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IATA Safety Statistics: As Safe as it Gets?


IATA 2019 Safety Report Bears Great News for Commercial Flying

Superseded by other events currently in the news, it would have been easy to miss some optimistic information released by the International Air Transport Association (IATA) in early April. Their statistics regarding the safety of air travel in 2019 showed improvement over the previous year, with trends also improving over the last five and 10 year averages. The number of people that died in air travel last year was less than half that of 2018, and was the lowest level in 5 years. To understand just how safe flying has become, in 2019 there were only 1.13 accidents per million flights. Over the last five years the average had been 1.56 accidents per million flights, and over the last ten years it had been 1.96 accidents per million flights; all trending in the right direction.

To understand just how safe this is, IATA uses the term Fatality Risk per million flights, which for 2019 was rated at .09. To translate this into easier terms to understand, this means that on average, a person would have to travel by air every day for 535 years before experiencing an accident with at least one fatality.

Can We Do Even Better?

This is great news, and shows that overall training, operations, and safety management systems are making the safest mode of transportation even more secure. However, when delving into the details, there is one aspect of these statistics that clearly indicates that the cause of those fatalities is very heavily weighted towards a single factor, with ineffective measures being taken to address the problem.

While all accidents are unacceptable, fatal accidents are ultimately the most permanent. Fatal accidents destroy more than equipment, they terminate lives. In their 2019 report IATA tallied 53 total accidents. Of these 53 accidents, only 8 involved fatalities. For the year of 2019, if you were involved in an accident, there was only a 15% chance that someone would be killed.

Here is the problem. Of those 8 fatal accidents in 2019, four of them had the same causal factor: Loss of Control In-flight (LOC-I). However, it gets worse than that. Those four LOC-I accidents, representing half of all fatal accidents in 2019 didn’t cause 50% of the fatalities. Those four LOC-I accidents were responsible for 80% of all airline fatalities in 2019 (192 of 240 people). To sum it up, 7.5% of the accidents in 2019 caused 80% of the fatalities.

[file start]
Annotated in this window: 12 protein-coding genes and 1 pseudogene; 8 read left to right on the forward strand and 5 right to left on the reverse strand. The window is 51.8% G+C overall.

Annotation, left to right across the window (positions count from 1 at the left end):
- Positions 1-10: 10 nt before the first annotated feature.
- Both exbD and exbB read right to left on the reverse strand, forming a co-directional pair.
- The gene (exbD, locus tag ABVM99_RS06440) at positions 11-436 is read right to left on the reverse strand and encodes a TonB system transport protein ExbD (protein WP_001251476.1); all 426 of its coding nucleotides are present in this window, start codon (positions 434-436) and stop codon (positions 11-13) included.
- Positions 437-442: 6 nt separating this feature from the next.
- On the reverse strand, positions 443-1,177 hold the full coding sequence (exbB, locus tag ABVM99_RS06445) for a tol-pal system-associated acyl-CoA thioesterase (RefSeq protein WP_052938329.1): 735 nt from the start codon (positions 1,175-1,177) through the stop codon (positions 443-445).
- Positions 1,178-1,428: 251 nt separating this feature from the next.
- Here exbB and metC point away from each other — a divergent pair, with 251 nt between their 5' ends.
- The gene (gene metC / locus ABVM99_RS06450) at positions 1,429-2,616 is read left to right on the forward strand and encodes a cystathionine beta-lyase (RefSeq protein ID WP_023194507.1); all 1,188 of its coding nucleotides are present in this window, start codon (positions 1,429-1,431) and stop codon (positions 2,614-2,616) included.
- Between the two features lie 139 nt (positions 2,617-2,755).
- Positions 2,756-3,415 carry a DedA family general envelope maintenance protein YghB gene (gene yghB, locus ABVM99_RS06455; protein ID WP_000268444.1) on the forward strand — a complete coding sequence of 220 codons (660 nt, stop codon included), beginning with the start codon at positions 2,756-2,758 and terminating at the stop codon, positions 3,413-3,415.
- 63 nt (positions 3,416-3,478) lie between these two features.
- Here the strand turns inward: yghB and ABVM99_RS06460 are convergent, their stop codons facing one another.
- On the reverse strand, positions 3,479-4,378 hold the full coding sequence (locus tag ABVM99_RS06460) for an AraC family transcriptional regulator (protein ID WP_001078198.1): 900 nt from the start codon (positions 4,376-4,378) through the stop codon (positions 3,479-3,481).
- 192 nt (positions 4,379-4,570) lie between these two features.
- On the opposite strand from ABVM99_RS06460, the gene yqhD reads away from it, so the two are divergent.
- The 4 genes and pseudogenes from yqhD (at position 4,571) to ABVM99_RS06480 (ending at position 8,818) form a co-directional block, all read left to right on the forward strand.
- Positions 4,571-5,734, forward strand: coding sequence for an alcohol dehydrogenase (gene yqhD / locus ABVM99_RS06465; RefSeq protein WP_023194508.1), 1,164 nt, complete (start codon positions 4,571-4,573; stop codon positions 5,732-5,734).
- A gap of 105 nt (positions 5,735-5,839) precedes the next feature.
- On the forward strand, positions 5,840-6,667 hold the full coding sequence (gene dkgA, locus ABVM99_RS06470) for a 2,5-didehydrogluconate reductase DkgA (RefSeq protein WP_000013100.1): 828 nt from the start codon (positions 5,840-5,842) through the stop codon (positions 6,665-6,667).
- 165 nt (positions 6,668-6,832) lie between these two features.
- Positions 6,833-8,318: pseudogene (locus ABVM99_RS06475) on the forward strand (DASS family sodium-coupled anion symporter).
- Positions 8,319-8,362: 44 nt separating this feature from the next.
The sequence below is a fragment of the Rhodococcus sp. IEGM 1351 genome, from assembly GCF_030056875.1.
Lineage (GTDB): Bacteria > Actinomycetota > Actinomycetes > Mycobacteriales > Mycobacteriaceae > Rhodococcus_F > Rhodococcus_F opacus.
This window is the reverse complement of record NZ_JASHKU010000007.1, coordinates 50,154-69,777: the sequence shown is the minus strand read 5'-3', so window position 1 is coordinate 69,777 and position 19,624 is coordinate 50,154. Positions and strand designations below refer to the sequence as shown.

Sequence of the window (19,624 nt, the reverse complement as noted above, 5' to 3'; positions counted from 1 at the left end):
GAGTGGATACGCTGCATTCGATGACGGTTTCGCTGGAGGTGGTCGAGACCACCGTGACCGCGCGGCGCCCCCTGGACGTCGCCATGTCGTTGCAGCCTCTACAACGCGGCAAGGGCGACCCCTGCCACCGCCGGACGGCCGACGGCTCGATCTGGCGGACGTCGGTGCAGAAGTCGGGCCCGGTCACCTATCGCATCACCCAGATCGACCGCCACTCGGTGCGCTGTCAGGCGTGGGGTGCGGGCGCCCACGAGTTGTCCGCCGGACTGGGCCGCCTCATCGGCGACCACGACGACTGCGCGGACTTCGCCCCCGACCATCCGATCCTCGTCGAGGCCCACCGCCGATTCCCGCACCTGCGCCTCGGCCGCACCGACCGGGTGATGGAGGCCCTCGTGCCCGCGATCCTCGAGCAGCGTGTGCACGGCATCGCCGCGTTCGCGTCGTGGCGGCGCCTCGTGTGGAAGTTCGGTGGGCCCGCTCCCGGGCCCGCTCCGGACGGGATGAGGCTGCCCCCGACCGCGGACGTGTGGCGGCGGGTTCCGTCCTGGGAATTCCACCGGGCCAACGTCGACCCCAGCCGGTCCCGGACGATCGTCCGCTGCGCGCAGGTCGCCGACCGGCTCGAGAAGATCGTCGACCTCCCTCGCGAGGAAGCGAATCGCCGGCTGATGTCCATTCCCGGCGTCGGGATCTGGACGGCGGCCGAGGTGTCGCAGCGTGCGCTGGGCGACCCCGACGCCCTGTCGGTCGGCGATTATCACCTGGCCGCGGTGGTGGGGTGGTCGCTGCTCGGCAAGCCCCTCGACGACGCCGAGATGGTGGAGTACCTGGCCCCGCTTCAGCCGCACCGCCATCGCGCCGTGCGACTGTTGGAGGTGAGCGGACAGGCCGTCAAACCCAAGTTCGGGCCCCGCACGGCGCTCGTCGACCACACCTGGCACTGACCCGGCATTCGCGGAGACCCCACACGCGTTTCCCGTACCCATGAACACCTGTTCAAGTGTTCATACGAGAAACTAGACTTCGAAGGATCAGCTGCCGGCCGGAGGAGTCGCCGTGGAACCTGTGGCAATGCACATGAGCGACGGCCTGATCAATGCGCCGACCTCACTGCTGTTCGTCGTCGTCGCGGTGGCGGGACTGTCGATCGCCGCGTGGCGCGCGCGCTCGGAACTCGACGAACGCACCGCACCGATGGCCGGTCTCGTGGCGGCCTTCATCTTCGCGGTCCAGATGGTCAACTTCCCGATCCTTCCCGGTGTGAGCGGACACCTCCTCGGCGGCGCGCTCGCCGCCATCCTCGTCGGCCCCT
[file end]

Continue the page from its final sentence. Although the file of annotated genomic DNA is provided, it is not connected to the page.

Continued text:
Clearly, this data suggests that although flying in general is continuing to become even more safe, there is something that we are missing when it comes to preparing pilots to avoid, prevent, and, if necessary, recover from an airplane upset event which could lead to an LOC-I accident. It is no secret what it is we are missing. In 2014 the International Civil Aviation Organization (ICAO) published Document 10011: The Aeroplane Upset Prevention and Recovery Training Manual. After years of careful international study and analysis it was determined that the most effective means to reduce the threat of LOC-I was through Upset Prevention and Recovery Training (UPRT). Their manual very carefully lays out the basis for UPRT, along with the training required to comprehensively address the problem. At the same time, ICAO called for providing UPRT to all pilots prior to Commercial Licensing. It included the recommendation for on-aircraft training in all-attitude maneuvering, utilizing appropriate aircraft and qualified UPRT instructors to provide the greatest margin of safety.

Is Further Improvement Worth the Effort?

The problem is as clear as the solution. What is missing is the collective will to put in place comprehensive UPRT to effectively address the number one cause of aviation fatalities worldwide. The overall costs involved for this training at the licensing level are modest, as is the overall time required. Perhaps the hardest thing is, as an industry, simply understanding and admitting that there is a better way to prepare pilots to prevent LOC-I accidents.

What Are the Implications for Other Aviation Sectors?

Unfortunately, similar studies and statistics are not available for other sectors of aviation such as business and owner/operator sectors. From what we do know, it is apparent that the safety record for other aviation sectors is very good, but may not be quite as stellar.

While UPRT mandates have been put into place for US and many international commercial airline pilots (already arguably the safest sector), pilots in other sectors have been left behind when it comes to training requirements and regulations. In fact, many of the pilots who need UPRT training most may not yet even know about the training or understand the life and death difference this training could make.

As airlines become even safer through the addition of UPRT for all commercial pilots, the training will gain standardization, trust, and momentum in other areas of aviation as well. It is our hope that as many pilots as possible can be informed of and have access to properly conducted UPRT as soon as possible, so that more lives can be saved.

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